Long anticipated, today it was finally revealed what hotel brand would take over the upper portion of Downtown LA’s newest and most exciting ground-up development in years — the Wilshire Grand Tower. The new hotel will be an Intercontinental Hotels & Resorts with 900 rooms. It’ll be the first hotel on the west coast to have a sky lobby (on the 70th floor) and will be considered the largest Intercontinental in the Americas according to a press release.
One of the most magnificent civic structures in all of LA is close to reopening after being shut down for two decades since the 1994 Northridge earthquake left the building red tagged due to severe damage. Fortunately, the 1925 Hall of Justice designed in the Beaux Arts style was not demolished. Instead, the county-owned structure located in LA’s civic center — once the headquarters for the sheriff, district attorney, and coroner — was saved after almost a decade of fundraising efforts spearheaded by former Sheriff Lee Baca that started in 2004.
With the exception of the Medallion apartments at 4th/Main, there have been no ground-up market rate housing developments built in the Historic Core in Downtown LA. Pretty much all new lofts and condos in the Historic Core that have come on the market over the last decade have been conversion projects taking advantage of the adaptive reuse ordinance. All that’s about to change, however, as numerous high-rise projects have been proposed in the Historic Core that will be the next evolution of Downtown LA’s urban revitalization, filling in all those anti-pedestrian surface parking lots. We won’t have to wait too long for some action because the exciting new chapter for the Historic Core begins now with Topaz, a new mixed-user, that broke ground last Friday near 6th/Main.
We all know the Downtown LA real estate market is already hot, but it just got way hotter in here. Escrow closed yesterday on Watermarke Properties’ trophy property, Watermarke Tower, in South Park selling for a record breaking price of $160.5 million. Purchased by Bethesda, MD-based ASB Real Estate Investments (they also just bought a huge property in the Arts District), the 35-story luxury apartment high-rise with 214 units is apparently the most expensive apartment community sold in the state of California — ever. To be specific, it is one of, if not the state’s most expensive trade based on a per unit basis coming in at approximately $750,000 for each unit. The deal was brokered by HFF Managing Director Mark Peterson.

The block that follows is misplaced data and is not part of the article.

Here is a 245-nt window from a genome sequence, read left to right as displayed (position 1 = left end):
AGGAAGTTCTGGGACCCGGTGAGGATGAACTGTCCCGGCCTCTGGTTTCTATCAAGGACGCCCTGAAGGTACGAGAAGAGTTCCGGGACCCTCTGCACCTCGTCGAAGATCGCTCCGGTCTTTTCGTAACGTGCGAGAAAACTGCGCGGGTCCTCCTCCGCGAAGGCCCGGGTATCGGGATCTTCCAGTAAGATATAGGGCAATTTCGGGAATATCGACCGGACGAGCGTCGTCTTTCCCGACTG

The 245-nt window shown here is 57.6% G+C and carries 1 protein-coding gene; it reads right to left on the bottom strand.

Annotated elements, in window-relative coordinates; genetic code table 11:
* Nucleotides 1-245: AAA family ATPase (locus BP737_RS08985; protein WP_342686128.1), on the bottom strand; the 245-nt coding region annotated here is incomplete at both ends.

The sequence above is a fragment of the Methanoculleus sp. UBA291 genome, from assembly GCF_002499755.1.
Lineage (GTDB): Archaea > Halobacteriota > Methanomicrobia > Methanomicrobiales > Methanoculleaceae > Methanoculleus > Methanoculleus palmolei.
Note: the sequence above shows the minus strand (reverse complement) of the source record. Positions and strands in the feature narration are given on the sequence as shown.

Yesterday was so much fun. I was invited by FOX 11 to come on their noon show to talk about Downtown LA (my favorite subject of course) and all the newest exciting things happening that are putting our once ignored urban center back on the map. Check out the video above and here are the topics we covered:
- New high-rises proposed in the Historic Core
- New developments blocking sidewalks an issue for pedestrians
- Broadway’s amazing road diet and pedestrian plazas
- Retail continues with Macy’s Plaza $180 million makeover
- And Trader Joe’s rumors!
Thank you again so much to FOX 11 News!
Almost two years after developer Wood Partners first began construction, the new 8th+Hope apartment tower began accepting resident move-ins earlier this month in August. Designed by Atlanta-based The Preston Partnership, the modern gleaming tower clad throughout in blue-green glass rises 22 stories high and adds another 290 rental units to the market including: 1, 2, and 2½ bedrooms with square footages ranging from 707 to 1,634. Every single unit gets a private balcony. Impressive.
The Historic Core in Downtown LA is where it all started after the adaptive-reuse ordinance was passed in 1999. Developer Tom Gilmore first took advantage of the new ordinance and converted three vacant and dilapidated historic buildings into 230 live/work lofts in what is now known as the Old Bank District at 4th and Main. It’s definitely come a long way since 1999. Over the last 15 years, the Historic Core — with its massive stock of, what else, historic buildings — has become a mixed-use residential hub with increasing numbers of restaurants, bars, and yes, even retail. Now that a good chunk of historic structures has been converted to mostly housing, it’s only logical for the next step in Downtown LA’s evolution toward urban maturity to begin building new ground-up projects as well that will help fill in those surface parking lots that have disrupted the urban fabric with its negative, anti-walking sprawling effects. Now, the exciting continuation of the Historic Core’s revitalization includes three new proposed high-rises set to break ground in the next year: the 38-story SB Omega, the 15-story Broadway Lofts, and the 33-story Hill Tower Lofts.
There have been some pretty amazing video tributes to Downtown LA lately, like the beautiful 4-minute time-lapse video by TimeLAX that captured the glittering urban center that is our growing and revitalizing Downtown LA. Once abandoned and left for dead, Downtown LA is once again the center of pride for Angelenos. Now, there’s another new video sent to me by a downtown resident named Ian Wood that’s upped the ante on just how amazing Downtown LA can look on camera. Wood spent 2 months filming with a flying quadcopter “that looks a bit like a mutant chicken” equipped with a GoPro camera. What he captured and compiled into another 4-minute video (coupled with perfect music from Chassol) really will knock your socks off.
It made me fall in love with Downtown LA all over again — enjoy.